Check out my publications on this topic:

Mattingly, K. Z., J. J. Wiley, D. J. Leopold. 2019. Invasive species removal promotes habitat restoration but does not improve the condition of a threatened subspecies. Journal of Fish and Wildlife Management 19(1):e1944-687X.

Mattingly, K. Z., D. J. Leopold. 2018. Habitat indicators of a federally-listed glacial relict plant species restricted to cliffs in the Northern United States. Natural Areas Journal 38(1):500-513.

Mattingly, K.Z. 2016. Identifying Abiotic and Biotic Factors Associated with Leedy’s Roseroot (Rhodiola integrifolia subsp. leedyi (Rosend. & J.W. Moore) Kartesz) at Glenora Cliffs, Glenora, New York. M.S. Thesis. State University of New York College of Environmental Science and Forestry, Syracuse, NY.

Roseroot: a rare plant

Leedy’s roseroot (Rhodiola integrifolia subsp. leedyi, Crassulaceae) is a cliff-dwelling succulent listed as threatened under the US Endangered Species Act. For my Master’s, I learned about the ecology and conservation of this amazing subspecies!

The map below shows that the genus Rhodiola in North America is restricted to northern and alpine regions. Leedy’s roseroot is a subspecies of the more widespread R. integrifolia that exists only as disjuncts in New York, Minnesota, and South Dakota–indicated in the black circle on the map. In these non-alpine zones, Leedy’s roseroot persists in relictual populations on moist cliffs. I am one of the only people in the world to have visited every population of Leedy’s roseroot!

Leedy’s roseroot has flowers typical of the succulent family, Crassulaceae, except for that it is dioecious–it has male and female flowers on separate plants. The flowers smell nice and can range from yellow to peach to dark red. The plants are long-lived perennials with crazy thick rhizomes that may act as storage organs in the harsh environments they inhabit.


Notice the blocky limestone. Also notice the binoculars: a crucial cliff-sampling methodology. Photo by John Wiley.

Each disjunct has its own unique qualities. Minnesota is where the subspecies was first documented by John Leedy in the 1940s. This disjunct lies within the Driftless Area, an unglaciated portion of the upper Midwest known to contain other glacial relict species–when the glaciers wiped out the rest of North America, relict populations hung on in the Driftless Area. These cliffs are calcareous, made of blocky dolomitic limestone.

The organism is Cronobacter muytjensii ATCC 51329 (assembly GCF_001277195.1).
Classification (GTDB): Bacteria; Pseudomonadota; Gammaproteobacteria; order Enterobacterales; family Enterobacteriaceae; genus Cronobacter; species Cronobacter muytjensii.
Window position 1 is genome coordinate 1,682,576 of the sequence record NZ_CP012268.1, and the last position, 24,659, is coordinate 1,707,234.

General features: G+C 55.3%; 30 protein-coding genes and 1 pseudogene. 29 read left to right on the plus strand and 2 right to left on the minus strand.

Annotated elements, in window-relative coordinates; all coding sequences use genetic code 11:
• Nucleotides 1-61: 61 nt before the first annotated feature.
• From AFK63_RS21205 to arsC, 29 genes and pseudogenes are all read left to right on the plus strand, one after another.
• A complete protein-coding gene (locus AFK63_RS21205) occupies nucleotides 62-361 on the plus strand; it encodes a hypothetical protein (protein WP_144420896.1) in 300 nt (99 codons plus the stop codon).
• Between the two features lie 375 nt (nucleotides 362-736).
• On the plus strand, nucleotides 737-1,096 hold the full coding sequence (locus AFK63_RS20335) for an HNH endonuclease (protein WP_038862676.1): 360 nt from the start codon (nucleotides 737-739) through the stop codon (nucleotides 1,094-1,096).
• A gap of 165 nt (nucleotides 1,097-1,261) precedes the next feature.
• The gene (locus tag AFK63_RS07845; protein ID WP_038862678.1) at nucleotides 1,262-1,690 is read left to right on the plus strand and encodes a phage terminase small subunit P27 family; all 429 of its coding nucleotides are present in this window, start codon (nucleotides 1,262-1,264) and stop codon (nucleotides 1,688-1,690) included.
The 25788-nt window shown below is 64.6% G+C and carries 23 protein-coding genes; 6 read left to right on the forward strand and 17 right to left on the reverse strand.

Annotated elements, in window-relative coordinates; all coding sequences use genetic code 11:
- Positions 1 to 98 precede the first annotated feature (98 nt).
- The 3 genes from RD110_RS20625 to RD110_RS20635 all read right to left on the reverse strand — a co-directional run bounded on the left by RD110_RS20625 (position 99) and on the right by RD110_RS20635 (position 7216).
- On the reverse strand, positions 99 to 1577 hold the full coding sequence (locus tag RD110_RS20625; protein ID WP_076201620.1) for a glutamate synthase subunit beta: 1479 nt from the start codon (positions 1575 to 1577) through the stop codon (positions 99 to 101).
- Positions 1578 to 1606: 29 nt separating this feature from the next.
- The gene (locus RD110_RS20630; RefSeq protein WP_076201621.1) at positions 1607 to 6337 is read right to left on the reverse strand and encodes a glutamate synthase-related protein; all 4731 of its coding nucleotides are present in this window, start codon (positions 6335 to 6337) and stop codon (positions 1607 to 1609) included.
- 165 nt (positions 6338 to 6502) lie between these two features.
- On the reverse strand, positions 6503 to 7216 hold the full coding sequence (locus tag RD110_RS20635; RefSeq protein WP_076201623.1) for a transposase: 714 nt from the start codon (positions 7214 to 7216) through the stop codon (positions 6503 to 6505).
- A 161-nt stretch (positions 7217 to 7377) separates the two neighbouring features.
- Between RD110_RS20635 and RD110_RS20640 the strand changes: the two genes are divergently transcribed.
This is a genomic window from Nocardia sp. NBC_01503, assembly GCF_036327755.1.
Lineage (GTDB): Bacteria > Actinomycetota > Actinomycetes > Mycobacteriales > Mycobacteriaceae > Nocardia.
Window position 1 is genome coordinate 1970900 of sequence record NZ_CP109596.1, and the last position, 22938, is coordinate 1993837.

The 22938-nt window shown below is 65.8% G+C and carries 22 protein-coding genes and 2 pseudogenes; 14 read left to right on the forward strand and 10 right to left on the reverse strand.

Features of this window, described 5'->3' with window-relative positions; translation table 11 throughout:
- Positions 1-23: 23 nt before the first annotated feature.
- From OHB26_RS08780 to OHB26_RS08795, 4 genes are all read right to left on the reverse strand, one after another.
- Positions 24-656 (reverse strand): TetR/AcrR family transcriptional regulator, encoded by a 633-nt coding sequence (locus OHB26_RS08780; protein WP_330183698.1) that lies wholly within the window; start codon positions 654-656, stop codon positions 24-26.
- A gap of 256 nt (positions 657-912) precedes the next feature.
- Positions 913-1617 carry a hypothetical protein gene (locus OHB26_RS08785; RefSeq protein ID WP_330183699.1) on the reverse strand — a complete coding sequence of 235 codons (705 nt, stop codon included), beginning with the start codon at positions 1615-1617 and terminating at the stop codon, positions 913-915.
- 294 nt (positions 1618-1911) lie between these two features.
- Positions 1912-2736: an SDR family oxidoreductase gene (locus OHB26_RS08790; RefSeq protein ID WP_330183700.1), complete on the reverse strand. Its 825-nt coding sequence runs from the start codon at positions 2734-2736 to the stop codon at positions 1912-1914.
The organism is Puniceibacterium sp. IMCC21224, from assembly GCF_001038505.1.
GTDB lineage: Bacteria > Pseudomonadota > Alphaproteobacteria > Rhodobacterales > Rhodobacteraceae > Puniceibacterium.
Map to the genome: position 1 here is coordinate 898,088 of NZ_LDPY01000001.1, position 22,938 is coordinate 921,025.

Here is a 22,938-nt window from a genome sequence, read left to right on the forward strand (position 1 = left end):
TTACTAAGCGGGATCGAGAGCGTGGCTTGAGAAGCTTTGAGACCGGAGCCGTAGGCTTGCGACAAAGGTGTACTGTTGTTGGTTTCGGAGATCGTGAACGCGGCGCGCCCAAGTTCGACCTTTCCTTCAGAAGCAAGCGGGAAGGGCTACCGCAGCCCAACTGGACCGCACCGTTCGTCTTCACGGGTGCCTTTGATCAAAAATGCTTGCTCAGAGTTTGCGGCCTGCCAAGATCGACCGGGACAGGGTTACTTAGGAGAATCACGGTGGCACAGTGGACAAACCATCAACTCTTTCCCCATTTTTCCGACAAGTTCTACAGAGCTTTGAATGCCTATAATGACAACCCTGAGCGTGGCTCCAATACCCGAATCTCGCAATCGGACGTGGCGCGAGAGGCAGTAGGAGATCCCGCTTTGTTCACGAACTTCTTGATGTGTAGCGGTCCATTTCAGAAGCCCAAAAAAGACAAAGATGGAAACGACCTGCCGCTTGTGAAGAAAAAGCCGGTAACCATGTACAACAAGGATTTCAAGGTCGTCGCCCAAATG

South Dakota

Rapelling, a final crucial way to sample cliffs.

The South Dakota disjunct was recently identified using genetic methods. This population is in the Black Hills region–also an area known for its unique flora. Although the Black Hills are geographically close to the Rockies where the most common subspecies of Rhodiola integrifolia occurs, the Black Hills have a completely unique geologic history compared to the Rockies. This area is dominated by acidic, granite cliffs.

New York

Enjoying Finger Lakes wine at Glenora Wine Cellars. Photo by Don Leopold.

I did the majority of my research on the largest population of Leedy’s roseroot, in the Finger Lakes region of New York. This area is not necessarily well-known for its flora, but it is world-renowned for its wine production! The cliffs along the southern portion of Seneca Lake where Leedy’s roseroot grows are composed of horizontally-plated calcareous shale.


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